Evaluation of Chelex 100 and Assessing the Impact of Fulvic Acid (NOM) on Copper Toxicity and Bioavailability to Americamysis bahia
Postlethwait, Niel Holland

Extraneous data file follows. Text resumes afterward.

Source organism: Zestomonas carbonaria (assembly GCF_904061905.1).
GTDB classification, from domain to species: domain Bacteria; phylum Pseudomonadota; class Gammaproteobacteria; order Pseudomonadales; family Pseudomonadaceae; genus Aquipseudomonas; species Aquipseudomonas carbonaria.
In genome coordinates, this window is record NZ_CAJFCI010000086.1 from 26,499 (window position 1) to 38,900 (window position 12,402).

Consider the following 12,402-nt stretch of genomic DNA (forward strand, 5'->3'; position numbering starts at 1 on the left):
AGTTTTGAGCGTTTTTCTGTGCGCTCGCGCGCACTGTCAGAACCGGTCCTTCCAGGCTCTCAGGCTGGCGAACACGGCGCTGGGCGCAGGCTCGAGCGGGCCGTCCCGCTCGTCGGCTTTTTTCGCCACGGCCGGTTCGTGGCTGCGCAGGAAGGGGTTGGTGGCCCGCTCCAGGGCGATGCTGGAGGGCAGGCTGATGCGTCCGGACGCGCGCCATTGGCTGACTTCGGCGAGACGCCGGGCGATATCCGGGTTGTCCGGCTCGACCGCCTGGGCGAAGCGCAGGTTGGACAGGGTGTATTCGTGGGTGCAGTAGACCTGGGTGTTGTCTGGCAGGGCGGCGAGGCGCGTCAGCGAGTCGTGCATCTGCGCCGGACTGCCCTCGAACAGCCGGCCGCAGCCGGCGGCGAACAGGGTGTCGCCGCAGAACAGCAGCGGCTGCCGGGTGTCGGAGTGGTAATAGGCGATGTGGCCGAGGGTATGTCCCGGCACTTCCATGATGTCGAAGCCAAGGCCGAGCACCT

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A cation exchange method (Chelex 100) that distinguishes weakly bound and strongly bound copper was investigated for its ability to measure bioavailable copper in estuarine waters. Copper bound to the Chelex 100 resin was operationally defined as bioavailable copper. Varying initial copper concentration from 195 to 495 ug/L at a constant 12.5 mg/L natural organic matter (NOM) did not affect percent bioavailability. There were also no noticeable effects when varying total Cu concentration in the presence of 0, 12, and 24 mg/L NOM. An increase in pH from 4 to 8.5 and NOM from 0 mg/L to 12.5 mg/L reduced percent bioavailability. Using the Chelex 100 resin to measure bioavailable copper, about 20 to 40% of the total copper was bioavailable in the absence of NOM, while about 15 to 20% was bioavailable when either 12 or 24 mg/L NOM was present. Acute toxicity bioassays were performed with mysid shrimp (Americamysis bahia) to evaluate the toxic effects of copper in the presence of Suwannee River Fulvic Acid, which served as a source of NOM. Static or static renewal tests, based on EPA method OPPTS 850.1035 with a minimum of 10 mysid shrimp per test condition, were used to determine the LC50 and EC50 of copper and the effects of NOM. Test solutions consisted of artificial synthetic seawater at 20 parts per thousand containing concentrations of 0, 100, 200, 400, 800 ug/L copper with either 0, 12, 24 mg/L NOM. Forty-eight hour acute toxicity tests were performed on larval (2 to 3 day) mysid shrimp that were fed Artemia (brine shrimp); mortality and immobilization were the endpoints. The 48 hour LC50 was 200 ug/L dissolved Cu and 94 ug/L bioavailable Cu without NOM, 340 ug/L dissolved Cu and 98 ug/L bioavailable Cu when 12 mg/L NOM was present, and 495 ug/L dissolved Cu and 105 ug/L bioavailable Cu at 24 mg/L NOM. The consistency of the LC50 measurement using bioavailable Cu suggest that the Chelex 100 resin is a useful technique for toxicity analysis in saline water.
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